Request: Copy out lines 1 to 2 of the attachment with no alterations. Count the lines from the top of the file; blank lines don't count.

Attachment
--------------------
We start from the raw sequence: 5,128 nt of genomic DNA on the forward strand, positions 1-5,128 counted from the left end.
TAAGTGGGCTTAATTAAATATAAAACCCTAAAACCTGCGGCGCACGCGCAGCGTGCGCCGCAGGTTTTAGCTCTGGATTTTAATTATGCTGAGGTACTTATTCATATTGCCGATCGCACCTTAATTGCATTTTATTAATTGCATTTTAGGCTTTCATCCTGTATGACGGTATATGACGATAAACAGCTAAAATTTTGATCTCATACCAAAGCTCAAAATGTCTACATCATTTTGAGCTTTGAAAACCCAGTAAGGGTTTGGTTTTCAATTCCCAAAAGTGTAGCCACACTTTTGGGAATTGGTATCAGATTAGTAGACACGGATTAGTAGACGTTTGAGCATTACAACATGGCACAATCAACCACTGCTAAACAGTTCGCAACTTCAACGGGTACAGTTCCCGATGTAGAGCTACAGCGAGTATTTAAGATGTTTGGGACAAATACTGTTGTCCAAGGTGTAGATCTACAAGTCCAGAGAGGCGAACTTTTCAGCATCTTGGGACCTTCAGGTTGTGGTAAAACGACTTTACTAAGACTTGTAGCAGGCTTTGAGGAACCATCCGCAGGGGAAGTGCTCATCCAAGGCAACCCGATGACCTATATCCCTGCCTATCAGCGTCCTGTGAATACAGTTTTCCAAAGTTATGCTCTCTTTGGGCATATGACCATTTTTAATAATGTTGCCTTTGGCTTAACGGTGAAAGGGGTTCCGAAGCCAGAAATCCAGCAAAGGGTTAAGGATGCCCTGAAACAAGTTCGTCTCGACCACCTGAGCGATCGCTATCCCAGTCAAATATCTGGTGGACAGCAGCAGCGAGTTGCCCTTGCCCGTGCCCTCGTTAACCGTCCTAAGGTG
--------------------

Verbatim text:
We start from the raw sequence: 5,128 nt of genomic DNA on the forward strand, positions 1-5,128 counted from the left end.
TAAGTGGGCTTAATTAAATATAAAACCCTAAAACCTGCGGCGCACGCGCAGCGTGCGCCGCAGGTTTTAGCTCTGGATTTTAATTATGCTGAGGTACTTATTCATATTGCCGATCGCACCTTAATTGCATTTTATTAATTGCATTTTAGGCTTTCATCCTGTATGACGGTATATGACGATAAACAGCTAAAATTTTGATCTCATACCAAAGCTCAAAATGTCTACATCATTTTGAGCTTTGAAAACCCAGTAAGGGTTTGGTTTTCAATTCCCAAAAGTGTAGCCACACTTTTGGGAATTGGTATCAGATTAGTAGACACGGATTAGTAGACGTTTGAGCATTACAACATGGCACAATCAACCACTGCTAAACAGTTCGCAACTTCAACGGGTACAGTTCCCGATGTAGAGCTACAGCGAGTATTTAAGATGTTTGGGACAAATACTGTTGTCCAAGGTGTAGATCTACAAGTCCAGAGAGGCGAACTTTTCAGCATCTTGGGACCTTCAGGTTGTGGTAAAACGACTTTACTAAGACTTGTAGCAGGCTTTGAGGAACCATCCGCAGGGGAAGTGCTCATCCAAGGCAACCCGATGACCTATATCCCTGCCTATCAGCGTCCTGTGAATACAGTTTTCCAAAGTTATGCTCTCTTTGGGCATATGACCATTTTTAATAATGTTGCCTTTGGCTTAACGGTGAAAGGGGTTCCGAAGCCAGAAATCCAGCAAAGGGTTAAGGATGCCCTGAAACAAGTTCGTCTCGACCACCTGAGCGATCGCTATCCCAGTCAAATATCTGGTGGACAGCAGCAGCGAGTTGCCCTTGCCCGTGCCCTCGTTAACCGTCCTAAGGTG